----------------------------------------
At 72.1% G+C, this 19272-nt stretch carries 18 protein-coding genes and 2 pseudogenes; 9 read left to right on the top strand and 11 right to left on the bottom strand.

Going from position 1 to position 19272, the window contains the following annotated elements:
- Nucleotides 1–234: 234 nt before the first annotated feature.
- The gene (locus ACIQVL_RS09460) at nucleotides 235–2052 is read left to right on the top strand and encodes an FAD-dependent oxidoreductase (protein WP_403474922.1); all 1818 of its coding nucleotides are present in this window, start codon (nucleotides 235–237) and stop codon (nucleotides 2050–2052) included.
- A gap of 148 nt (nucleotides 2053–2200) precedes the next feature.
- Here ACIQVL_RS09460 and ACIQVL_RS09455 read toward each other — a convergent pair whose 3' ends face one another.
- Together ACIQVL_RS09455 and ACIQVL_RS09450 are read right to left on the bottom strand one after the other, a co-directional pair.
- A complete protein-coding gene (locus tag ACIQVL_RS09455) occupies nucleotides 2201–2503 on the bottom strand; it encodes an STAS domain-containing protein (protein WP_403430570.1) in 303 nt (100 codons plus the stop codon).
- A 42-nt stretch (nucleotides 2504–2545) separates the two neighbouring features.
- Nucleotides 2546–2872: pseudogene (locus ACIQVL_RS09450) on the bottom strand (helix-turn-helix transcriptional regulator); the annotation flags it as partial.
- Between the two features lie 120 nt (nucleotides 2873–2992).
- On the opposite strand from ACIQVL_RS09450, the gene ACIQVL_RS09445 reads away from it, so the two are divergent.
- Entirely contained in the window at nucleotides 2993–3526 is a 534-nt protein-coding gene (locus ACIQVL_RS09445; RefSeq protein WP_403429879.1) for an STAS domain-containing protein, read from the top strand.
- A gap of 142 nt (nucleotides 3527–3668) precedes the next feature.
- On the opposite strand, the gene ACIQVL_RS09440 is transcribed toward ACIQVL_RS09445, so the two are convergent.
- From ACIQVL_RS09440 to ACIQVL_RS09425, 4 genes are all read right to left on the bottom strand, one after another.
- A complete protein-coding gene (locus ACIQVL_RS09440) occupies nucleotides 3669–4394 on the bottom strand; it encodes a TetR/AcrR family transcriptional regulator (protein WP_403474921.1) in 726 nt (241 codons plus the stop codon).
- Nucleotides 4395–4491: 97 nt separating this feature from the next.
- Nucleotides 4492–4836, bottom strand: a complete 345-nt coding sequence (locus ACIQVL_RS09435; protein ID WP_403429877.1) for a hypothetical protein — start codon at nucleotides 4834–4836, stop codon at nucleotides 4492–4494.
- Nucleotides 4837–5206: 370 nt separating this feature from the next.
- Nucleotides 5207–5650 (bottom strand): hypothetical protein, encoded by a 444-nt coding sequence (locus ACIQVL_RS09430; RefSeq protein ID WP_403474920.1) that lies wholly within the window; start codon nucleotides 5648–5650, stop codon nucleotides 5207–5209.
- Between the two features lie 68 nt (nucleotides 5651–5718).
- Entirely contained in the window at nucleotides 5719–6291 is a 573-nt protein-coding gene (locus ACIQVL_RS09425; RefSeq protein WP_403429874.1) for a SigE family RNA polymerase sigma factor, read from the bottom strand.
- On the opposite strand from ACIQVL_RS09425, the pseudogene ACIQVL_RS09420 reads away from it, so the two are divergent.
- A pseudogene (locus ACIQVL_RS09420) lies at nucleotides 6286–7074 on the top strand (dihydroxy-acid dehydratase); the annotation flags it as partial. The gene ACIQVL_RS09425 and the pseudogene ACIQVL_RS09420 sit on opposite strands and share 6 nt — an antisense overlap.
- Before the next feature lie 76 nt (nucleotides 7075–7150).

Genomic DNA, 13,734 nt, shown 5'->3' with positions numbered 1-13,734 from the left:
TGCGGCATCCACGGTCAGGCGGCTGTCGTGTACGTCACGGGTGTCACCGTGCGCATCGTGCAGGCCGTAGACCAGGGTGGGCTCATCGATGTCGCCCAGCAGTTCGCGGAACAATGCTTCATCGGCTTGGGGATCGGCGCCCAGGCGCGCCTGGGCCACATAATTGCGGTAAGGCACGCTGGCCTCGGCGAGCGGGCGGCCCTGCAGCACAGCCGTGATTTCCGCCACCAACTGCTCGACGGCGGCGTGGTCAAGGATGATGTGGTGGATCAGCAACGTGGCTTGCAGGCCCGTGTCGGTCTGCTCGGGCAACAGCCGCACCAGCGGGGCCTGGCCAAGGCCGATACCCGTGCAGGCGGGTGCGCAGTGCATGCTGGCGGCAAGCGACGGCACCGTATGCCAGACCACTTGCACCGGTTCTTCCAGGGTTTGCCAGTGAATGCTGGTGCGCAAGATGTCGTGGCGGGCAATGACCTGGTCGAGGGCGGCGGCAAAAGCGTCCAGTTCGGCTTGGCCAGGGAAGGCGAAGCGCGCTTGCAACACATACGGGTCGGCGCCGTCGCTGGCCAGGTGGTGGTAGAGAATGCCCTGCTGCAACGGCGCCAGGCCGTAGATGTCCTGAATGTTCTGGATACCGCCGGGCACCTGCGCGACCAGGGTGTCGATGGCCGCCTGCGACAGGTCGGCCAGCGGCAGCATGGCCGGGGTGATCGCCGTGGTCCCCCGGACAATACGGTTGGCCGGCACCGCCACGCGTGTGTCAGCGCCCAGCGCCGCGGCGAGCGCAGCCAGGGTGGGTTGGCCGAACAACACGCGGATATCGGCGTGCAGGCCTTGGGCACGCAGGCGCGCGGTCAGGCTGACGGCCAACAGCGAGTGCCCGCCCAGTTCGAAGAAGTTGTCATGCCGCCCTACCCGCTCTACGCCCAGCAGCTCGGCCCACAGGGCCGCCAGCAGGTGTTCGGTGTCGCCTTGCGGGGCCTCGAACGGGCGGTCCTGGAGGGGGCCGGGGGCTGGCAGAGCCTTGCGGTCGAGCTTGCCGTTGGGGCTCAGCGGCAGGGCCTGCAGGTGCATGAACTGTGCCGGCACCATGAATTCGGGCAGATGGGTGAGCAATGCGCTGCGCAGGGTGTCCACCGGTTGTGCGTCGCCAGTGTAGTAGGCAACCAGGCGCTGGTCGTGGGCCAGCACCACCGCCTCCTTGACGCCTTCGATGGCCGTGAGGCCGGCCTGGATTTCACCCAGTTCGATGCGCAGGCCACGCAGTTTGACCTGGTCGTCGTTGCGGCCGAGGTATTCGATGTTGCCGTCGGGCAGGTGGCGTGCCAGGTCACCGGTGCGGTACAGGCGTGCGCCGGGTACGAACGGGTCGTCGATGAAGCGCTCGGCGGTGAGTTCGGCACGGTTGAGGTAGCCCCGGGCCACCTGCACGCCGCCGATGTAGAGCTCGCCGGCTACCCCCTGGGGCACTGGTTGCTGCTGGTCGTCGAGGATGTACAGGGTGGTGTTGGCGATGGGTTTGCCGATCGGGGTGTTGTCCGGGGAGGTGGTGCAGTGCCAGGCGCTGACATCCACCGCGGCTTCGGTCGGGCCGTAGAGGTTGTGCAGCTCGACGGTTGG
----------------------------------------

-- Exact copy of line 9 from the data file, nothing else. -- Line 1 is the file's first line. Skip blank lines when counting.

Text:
- A 42-nt stretch (nucleotides 2504–2545) separates the two neighbouring features.